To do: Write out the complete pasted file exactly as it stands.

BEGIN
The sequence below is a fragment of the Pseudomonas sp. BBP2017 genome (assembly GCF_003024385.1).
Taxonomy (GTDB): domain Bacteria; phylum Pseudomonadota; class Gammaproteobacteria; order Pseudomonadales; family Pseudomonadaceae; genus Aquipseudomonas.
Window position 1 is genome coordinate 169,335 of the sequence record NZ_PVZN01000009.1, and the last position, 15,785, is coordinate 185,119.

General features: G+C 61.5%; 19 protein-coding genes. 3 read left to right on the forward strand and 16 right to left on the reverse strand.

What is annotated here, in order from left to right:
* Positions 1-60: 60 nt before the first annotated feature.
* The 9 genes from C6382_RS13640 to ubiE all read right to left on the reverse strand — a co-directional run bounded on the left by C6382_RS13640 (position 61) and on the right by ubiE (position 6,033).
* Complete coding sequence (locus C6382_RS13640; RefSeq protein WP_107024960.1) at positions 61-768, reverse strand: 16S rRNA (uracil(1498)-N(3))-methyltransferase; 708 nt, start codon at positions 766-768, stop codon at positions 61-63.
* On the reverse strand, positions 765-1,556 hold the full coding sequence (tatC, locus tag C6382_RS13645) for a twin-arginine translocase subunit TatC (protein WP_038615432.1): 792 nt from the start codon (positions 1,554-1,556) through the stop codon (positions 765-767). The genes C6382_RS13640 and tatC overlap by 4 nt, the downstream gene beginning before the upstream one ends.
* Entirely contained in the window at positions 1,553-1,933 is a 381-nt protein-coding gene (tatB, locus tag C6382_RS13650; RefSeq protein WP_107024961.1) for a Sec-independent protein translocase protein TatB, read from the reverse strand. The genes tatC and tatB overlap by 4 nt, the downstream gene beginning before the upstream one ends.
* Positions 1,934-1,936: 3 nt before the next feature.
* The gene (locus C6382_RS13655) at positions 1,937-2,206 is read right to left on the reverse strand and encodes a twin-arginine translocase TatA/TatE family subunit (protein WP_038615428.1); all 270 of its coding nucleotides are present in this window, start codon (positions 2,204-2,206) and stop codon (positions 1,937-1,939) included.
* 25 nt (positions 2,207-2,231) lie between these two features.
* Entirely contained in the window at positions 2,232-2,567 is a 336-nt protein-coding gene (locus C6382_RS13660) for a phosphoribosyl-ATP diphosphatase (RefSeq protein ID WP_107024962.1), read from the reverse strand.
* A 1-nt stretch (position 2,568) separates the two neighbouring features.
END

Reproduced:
The sequence below is a fragment of the Pseudomonas sp. BBP2017 genome (assembly GCF_003024385.1).
Taxonomy (GTDB): domain Bacteria; phylum Pseudomonadota; class Gammaproteobacteria; order Pseudomonadales; family Pseudomonadaceae; genus Aquipseudomonas.
Window position 1 is genome coordinate 169,335 of the sequence record NZ_PVZN01000009.1, and the last position, 15,785, is coordinate 185,119.

General features: G+C 61.5%; 19 protein-coding genes. 3 read left to right on the forward strand and 16 right to left on the reverse strand.

What is annotated here, in order from left to right:
* Positions 1-60: 60 nt before the first annotated feature.
* The 9 genes from C6382_RS13640 to ubiE all read right to left on the reverse strand — a co-directional run bounded on the left by C6382_RS13640 (position 61) and on the right by ubiE (position 6,033).
* Complete coding sequence (locus C6382_RS13640; RefSeq protein WP_107024960.1) at positions 61-768, reverse strand: 16S rRNA (uracil(1498)-N(3))-methyltransferase; 708 nt, start codon at positions 766-768, stop codon at positions 61-63.
* On the reverse strand, positions 765-1,556 hold the full coding sequence (tatC, locus tag C6382_RS13645) for a twin-arginine translocase subunit TatC (protein WP_038615432.1): 792 nt from the start codon (positions 1,554-1,556) through the stop codon (positions 765-767). The genes C6382_RS13640 and tatC overlap by 4 nt, the downstream gene beginning before the upstream one ends.
* Entirely contained in the window at positions 1,553-1,933 is a 381-nt protein-coding gene (tatB, locus tag C6382_RS13650; RefSeq protein WP_107024961.1) for a Sec-independent protein translocase protein TatB, read from the reverse strand. The genes tatC and tatB overlap by 4 nt, the downstream gene beginning before the upstream one ends.
* Positions 1,934-1,936: 3 nt before the next feature.
* The gene (locus C6382_RS13655) at positions 1,937-2,206 is read right to left on the reverse strand and encodes a twin-arginine translocase TatA/TatE family subunit (protein WP_038615428.1); all 270 of its coding nucleotides are present in this window, start codon (positions 2,204-2,206) and stop codon (positions 1,937-1,939) included.
* 25 nt (positions 2,207-2,231) lie between these two features.
* Entirely contained in the window at positions 2,232-2,567 is a 336-nt protein-coding gene (locus C6382_RS13660) for a phosphoribosyl-ATP diphosphatase (RefSeq protein ID WP_107024962.1), read from the reverse strand.
* A 1-nt stretch (position 2,568) separates the two neighbouring features.